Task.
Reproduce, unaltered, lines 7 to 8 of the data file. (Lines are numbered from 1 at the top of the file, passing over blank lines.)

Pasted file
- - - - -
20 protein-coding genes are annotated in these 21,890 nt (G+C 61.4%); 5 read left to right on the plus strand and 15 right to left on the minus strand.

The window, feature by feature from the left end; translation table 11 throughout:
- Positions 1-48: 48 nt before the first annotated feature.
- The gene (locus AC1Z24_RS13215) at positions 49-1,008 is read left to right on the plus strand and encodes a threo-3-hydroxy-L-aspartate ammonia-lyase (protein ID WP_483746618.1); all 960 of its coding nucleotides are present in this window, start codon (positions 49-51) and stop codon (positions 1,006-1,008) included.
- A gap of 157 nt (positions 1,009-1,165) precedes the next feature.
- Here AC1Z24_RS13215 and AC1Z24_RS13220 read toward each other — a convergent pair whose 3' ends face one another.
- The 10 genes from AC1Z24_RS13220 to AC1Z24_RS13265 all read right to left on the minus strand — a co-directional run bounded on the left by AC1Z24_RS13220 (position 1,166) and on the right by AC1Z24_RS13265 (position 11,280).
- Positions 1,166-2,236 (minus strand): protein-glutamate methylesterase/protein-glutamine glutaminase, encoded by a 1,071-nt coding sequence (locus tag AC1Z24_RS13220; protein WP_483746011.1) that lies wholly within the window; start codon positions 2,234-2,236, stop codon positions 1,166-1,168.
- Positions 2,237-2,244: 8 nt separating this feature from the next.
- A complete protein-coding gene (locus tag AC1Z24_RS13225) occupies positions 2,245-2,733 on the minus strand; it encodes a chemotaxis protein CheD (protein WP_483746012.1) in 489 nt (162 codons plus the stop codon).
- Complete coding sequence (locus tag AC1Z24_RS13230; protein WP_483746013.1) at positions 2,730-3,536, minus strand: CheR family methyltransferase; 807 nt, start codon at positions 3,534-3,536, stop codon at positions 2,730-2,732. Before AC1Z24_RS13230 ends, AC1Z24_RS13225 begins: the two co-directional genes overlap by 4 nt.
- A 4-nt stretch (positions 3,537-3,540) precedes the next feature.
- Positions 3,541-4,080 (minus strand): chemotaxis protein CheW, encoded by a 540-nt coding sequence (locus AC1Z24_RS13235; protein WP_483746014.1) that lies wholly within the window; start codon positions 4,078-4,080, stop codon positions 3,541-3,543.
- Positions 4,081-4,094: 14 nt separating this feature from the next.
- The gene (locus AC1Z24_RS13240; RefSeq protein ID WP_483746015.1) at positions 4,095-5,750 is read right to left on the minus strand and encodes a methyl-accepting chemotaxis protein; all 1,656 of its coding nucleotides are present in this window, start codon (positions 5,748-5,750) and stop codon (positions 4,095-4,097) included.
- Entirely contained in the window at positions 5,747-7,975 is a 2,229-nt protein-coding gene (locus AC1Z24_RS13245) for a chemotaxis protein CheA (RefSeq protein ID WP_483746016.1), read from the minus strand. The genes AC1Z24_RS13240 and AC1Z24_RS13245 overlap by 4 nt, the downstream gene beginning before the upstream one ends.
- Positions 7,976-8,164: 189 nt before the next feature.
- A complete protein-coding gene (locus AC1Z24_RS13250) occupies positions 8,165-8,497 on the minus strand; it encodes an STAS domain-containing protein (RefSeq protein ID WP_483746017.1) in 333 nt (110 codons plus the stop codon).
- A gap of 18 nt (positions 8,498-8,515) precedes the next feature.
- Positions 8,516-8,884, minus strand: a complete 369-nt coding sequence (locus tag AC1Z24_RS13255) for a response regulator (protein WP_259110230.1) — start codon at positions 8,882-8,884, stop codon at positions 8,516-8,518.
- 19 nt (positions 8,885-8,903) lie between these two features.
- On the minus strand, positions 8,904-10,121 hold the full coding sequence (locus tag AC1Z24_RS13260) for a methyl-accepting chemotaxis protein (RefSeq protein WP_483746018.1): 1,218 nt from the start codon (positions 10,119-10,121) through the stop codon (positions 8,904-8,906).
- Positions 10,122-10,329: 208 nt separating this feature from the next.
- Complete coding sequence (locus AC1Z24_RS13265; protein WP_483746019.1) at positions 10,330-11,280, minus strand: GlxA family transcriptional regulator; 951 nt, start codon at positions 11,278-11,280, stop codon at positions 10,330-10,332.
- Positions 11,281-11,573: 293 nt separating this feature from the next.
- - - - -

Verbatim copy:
- The 10 genes from AC1Z24_RS13220 to AC1Z24_RS13265 all read right to left on the minus strand — a co-directional run bounded on the left by AC1Z24_RS13220 (position 1,166) and on the right by AC1Z24_RS13265 (position 11,280).
- Positions 1,166-2,236 (minus strand): protein-glutamate methylesterase/protein-glutamine glutaminase, encoded by a 1,071-nt coding sequence (locus tag AC1Z24_RS13220; protein WP_483746011.1) that lies wholly within the window; start codon positions 2,234-2,236, stop codon positions 1,166-1,168.